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Auburn Theatre & Dance students produce original show with UNIVERSES to close season

Student actor holding megaphone

The Department of Theatre & Dance will present "Dare WE Defend," an original work devised by Auburn students and the UNIVERSES Theatre Company, from April 18-21 in the Telfair B. Peet Black Box Theatre.

"Dare WE Defend," created by students with assistance from UNIVERSES Co-Founder Mildred Ruiz-Sapp, explores belonging through the story of Max, a student who finds family and community at college. Students hope audiences are moved to conversations about the importance of diversity and enjoy the show’s balance of layered and thought-provoking, abstract and whimsical portrayals of shared humanity.


Student performers laughing in costume


Asha Knight, a senior in performance, said the show reflects the work students did to expand their horizons and hear new perspectives.

"It's about communities that you know, communities that you love, that you've grown up with, that you've found family and love within, and the outside voices that can come in and disrupt the harmony," Knight said. "How do we move on from that? How do we have those tough conversations? How do we rebuild ourselves around what's happening?"

Ruiz-Sapp guided students through several strategies to build the show from scratch, including self-selecting a cast, writing poetry, practicing improv, exploring soundscapes and drafting monologues.

Kate Nymark, a first-year student in music theatre and economics, said sharing creative exercises with the student team helped bring the collaboration to life.

"After I wrote the monologue, coming back and hearing people read their stuff, everyone had such unique perspectives that they were so passionate about. There were so many voices from so many different places," Nymark said. "It was so early that we didn't have a show yet, but I was still like, 'Yeah, this is going to turn out.' That was definitely a big moment."


A staff member works on a lighting board


Ruiz-Sapp holds credits as an actor, singer, playwright, poet and songwriter, which made her invaluable to the creative process, but she hoped students took more than practical skills from the project.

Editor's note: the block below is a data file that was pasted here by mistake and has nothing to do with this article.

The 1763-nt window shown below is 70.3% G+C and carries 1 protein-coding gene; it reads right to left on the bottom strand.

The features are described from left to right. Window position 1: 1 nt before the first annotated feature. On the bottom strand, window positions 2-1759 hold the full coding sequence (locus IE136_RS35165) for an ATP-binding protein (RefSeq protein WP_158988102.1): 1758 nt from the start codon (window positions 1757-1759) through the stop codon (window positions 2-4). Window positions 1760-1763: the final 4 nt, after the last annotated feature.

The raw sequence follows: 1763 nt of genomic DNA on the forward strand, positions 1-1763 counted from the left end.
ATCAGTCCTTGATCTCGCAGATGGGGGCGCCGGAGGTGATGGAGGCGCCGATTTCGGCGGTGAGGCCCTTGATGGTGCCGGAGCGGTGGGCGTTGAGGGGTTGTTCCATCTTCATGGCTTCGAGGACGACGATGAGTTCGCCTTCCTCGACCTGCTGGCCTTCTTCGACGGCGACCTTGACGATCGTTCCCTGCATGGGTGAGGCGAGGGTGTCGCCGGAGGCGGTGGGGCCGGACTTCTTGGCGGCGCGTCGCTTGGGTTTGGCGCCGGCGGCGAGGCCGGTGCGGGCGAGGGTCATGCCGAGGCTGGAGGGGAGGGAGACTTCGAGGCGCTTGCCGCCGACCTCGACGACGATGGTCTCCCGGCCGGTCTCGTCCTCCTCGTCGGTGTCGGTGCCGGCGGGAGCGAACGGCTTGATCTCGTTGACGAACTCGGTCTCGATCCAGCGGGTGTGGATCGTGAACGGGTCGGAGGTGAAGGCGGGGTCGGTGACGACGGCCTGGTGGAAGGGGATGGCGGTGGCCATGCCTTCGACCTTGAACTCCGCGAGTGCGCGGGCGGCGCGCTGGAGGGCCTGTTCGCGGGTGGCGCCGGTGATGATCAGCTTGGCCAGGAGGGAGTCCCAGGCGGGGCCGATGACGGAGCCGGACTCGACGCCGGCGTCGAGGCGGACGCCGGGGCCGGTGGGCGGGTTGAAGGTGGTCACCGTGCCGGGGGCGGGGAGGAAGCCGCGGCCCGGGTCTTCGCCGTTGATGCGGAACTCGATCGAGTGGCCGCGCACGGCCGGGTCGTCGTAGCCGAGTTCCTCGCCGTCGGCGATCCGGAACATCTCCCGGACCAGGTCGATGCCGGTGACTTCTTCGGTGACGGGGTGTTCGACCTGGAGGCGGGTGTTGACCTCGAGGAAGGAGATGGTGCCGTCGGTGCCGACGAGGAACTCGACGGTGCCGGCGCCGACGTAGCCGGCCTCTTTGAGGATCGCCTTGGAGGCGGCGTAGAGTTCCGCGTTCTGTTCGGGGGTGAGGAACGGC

"When I came in, I told them, 'Look, more important to me is your experience. The most important thing is: What are you going to walk away with?' The performance is secondary," Ruiz-Sapp said. "But to have them actually embodying a piece this quickly and going at it with everything they can, it's pretty impressive in only three weeks."

After three weeks, 18 students completed the first draft of a one-hour performance. Ruiz-Sapp said she was impressed by the level of dedication and collaboration exhibited by the students.

"I encouraged an open space and we wanted to honor everybody's voice in the room, so I think it made it really a comfortable place for them to be able to try things," Ruiz-Sapp said. "This is what they want to say. This is what they've created together. They've been in support of each other, and they've been very careful and conscious to take care of each other in the process."


Students discussing production


Bella Hardin, a senior in elementary education, worked on the show during evenings after teaching fifth graders during the day. Hardin said the Department of Theatre & Dance's culture of support and enthusiasm inspired her to return each day to finish the production.

"Something about the energy that everyone brings and constantly collaborating and creating is so uplifting and energetic that it doesn't feel like it's this huge task," Hardin said. "Everyone can find either themselves or someone they love in it, and I think we do a good job of highlighting very real perspectives."

To buy tickets or find more information on "Dare WE Defend," including showtimes, visit the Theatre & Dance website.

Tags: Theatre and Dance Students

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